We asked this year’s AmeriCorps members to help us better inform potential applicants and the incoming corps about their service year experience with City Year. We hope you use this a resource guide to ask questions, find out more about the opportunity to serve, and to prepare for your experience.
What is something family or friends asked you (or still ask you) about what you do at City Year and how would you (or do you) respond?
“Most people don't really know what City Year is or does, and how many aspects there are to our job. I give them the elevator speech every time and fill in with some details of my favorite moments as a corps member.”
“Sometimes others are confused how City Year differs from Teach For America or a full-time teaching role, and what our role in schools is—so I hit them with the elevator speech and explain the difference.”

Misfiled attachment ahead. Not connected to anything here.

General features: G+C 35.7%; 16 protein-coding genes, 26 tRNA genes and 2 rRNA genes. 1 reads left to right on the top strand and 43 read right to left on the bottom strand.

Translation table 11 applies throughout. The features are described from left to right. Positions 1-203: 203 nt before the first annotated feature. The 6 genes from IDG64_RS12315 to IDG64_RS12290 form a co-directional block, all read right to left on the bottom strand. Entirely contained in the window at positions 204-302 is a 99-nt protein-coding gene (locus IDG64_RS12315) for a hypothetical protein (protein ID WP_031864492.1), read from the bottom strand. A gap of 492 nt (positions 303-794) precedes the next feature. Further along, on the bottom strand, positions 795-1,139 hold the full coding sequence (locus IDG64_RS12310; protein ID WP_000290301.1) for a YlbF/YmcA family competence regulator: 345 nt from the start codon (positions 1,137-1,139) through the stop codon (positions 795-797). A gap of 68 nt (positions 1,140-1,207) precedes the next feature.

“They ask me how the work is and I usually respond with it's hard.”
“They ask me if it's a ‘real job’ and I answer yes and provide them with a detailed description of what I do.”
“My family and friends don't understand how much or how well we use data. Our brand is more focused on our idealism and energy, but not as much on the quality of our interventions.”
“They still ask me what I do, and it is hard to explain our role, so I still describe it as a teacher's aide.”
“Everyone thought I was going to be a teacher's assistant, but we're there to provide support and mentorship for the students in these high need schools.”
“My family and friends always ask me why so far away from home. I explain to them that I applied for most needed and NH is where I was most needed.”
“Why did I go so far from home? What do I do every day? I usually respond with a play by play of my day and fun stories of the children.”
“My family and friends are always asking me why I work for City Year when the workload is so heavy and the pay is so low. Although this can be a hard question to hear, I think it's one of the easiest to answer. I just say that the work that I do with City Year is so rewarding and so important that I'd rather devote all my energy and time to that cause than work somewhere that I don't really care about. There are students who need more support and role models from adults in their community and my small sacrifices are worth their future success for our society as a whole.”
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